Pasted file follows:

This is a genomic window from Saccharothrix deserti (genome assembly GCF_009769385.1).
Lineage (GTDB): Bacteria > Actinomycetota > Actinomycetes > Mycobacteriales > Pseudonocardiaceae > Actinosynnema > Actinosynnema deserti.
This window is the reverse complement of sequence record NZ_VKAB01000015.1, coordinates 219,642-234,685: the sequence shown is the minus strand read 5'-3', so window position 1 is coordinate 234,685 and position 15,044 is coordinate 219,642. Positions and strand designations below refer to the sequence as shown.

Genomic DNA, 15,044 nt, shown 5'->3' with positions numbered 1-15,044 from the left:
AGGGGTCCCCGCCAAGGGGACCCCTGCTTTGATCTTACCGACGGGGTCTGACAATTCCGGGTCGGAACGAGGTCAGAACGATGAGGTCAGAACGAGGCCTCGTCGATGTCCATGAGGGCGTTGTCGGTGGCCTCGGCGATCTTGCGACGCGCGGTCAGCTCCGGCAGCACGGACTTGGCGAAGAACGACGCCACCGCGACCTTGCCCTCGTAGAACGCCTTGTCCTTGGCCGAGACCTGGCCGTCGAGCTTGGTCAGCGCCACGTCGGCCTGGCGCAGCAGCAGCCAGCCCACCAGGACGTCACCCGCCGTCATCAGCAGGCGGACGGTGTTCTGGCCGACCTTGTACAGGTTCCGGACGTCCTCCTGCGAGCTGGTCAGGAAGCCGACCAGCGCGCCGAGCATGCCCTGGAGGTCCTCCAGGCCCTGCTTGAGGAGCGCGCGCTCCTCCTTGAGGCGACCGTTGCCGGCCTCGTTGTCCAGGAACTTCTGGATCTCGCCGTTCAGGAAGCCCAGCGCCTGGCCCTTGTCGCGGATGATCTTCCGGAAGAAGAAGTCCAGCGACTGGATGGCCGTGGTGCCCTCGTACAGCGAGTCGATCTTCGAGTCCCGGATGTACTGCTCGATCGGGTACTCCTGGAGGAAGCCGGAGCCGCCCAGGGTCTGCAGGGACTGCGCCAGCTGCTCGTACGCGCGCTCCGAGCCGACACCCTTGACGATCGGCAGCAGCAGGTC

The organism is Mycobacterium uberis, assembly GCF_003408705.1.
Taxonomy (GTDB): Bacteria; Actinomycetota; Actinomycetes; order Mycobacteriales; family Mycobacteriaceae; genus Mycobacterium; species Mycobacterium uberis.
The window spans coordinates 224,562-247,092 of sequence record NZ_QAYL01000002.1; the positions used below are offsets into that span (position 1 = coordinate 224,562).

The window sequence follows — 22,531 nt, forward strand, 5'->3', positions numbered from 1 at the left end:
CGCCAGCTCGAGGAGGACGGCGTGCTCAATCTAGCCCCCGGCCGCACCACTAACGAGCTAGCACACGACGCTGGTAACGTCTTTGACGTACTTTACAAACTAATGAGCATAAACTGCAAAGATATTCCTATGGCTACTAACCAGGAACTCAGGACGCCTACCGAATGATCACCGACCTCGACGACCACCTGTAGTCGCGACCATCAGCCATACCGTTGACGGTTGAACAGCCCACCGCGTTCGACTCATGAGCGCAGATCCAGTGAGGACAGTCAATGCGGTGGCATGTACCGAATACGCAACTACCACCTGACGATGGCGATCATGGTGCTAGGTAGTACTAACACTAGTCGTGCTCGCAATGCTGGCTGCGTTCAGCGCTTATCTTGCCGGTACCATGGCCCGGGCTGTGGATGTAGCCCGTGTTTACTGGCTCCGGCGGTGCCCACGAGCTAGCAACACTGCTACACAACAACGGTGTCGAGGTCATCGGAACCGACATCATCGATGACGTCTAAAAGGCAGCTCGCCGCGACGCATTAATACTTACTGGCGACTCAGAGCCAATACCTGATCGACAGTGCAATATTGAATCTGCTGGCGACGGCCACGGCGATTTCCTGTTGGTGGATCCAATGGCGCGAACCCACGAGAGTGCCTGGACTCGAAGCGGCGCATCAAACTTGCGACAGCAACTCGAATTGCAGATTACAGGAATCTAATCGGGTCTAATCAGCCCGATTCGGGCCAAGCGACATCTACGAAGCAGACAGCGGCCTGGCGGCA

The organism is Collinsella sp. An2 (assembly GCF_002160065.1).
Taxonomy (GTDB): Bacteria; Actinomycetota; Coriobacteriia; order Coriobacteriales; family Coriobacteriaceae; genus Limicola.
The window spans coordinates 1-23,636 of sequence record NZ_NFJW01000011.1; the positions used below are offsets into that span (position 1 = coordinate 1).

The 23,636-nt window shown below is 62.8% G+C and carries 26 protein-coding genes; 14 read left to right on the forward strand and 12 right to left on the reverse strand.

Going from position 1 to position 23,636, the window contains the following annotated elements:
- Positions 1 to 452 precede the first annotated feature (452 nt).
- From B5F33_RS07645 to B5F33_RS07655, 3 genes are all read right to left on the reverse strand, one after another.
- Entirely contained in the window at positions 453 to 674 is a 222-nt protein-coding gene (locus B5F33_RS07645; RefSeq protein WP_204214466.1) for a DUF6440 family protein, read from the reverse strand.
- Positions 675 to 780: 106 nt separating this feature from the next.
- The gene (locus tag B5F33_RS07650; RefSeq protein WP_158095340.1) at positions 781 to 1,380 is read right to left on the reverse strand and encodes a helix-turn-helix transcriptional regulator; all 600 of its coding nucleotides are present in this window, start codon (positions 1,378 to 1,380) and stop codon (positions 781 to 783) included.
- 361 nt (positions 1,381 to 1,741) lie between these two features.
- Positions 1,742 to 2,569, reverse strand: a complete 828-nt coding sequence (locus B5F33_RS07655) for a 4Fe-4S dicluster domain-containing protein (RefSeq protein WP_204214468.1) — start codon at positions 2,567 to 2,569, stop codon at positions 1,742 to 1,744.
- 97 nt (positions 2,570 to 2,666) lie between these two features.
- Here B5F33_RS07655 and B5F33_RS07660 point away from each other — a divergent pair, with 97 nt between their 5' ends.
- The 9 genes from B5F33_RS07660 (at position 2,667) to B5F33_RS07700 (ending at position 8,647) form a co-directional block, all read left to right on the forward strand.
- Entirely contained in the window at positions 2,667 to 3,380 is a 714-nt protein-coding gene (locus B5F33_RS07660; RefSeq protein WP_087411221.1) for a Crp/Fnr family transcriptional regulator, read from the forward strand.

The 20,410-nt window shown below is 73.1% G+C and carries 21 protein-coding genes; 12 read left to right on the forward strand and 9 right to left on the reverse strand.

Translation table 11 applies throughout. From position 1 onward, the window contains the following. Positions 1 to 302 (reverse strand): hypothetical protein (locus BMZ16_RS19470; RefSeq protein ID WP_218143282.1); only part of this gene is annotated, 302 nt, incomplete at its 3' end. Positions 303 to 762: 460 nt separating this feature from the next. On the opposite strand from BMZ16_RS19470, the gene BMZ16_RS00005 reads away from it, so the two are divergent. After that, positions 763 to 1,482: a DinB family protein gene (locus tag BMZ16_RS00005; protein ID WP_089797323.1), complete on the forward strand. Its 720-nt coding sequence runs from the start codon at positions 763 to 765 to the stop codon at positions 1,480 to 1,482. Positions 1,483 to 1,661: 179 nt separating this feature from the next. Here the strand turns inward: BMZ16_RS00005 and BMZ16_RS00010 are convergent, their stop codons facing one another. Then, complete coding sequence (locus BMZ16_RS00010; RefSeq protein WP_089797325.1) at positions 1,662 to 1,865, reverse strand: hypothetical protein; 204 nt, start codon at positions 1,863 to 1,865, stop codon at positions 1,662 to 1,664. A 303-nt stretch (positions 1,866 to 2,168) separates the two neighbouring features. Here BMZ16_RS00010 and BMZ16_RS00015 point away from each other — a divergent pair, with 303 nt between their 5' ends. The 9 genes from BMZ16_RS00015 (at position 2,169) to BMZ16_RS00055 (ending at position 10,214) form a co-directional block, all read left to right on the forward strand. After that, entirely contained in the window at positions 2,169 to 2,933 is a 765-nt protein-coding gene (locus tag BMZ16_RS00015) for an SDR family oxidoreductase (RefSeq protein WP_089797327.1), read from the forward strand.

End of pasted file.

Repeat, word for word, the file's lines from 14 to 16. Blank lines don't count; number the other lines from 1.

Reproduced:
The 23,636-nt window shown below is 62.8% G+C and carries 26 protein-coding genes; 14 read left to right on the forward strand and 12 right to left on the reverse strand.

Going from position 1 to position 23,636, the window contains the following annotated elements:
- Positions 1 to 452 precede the first annotated feature (452 nt).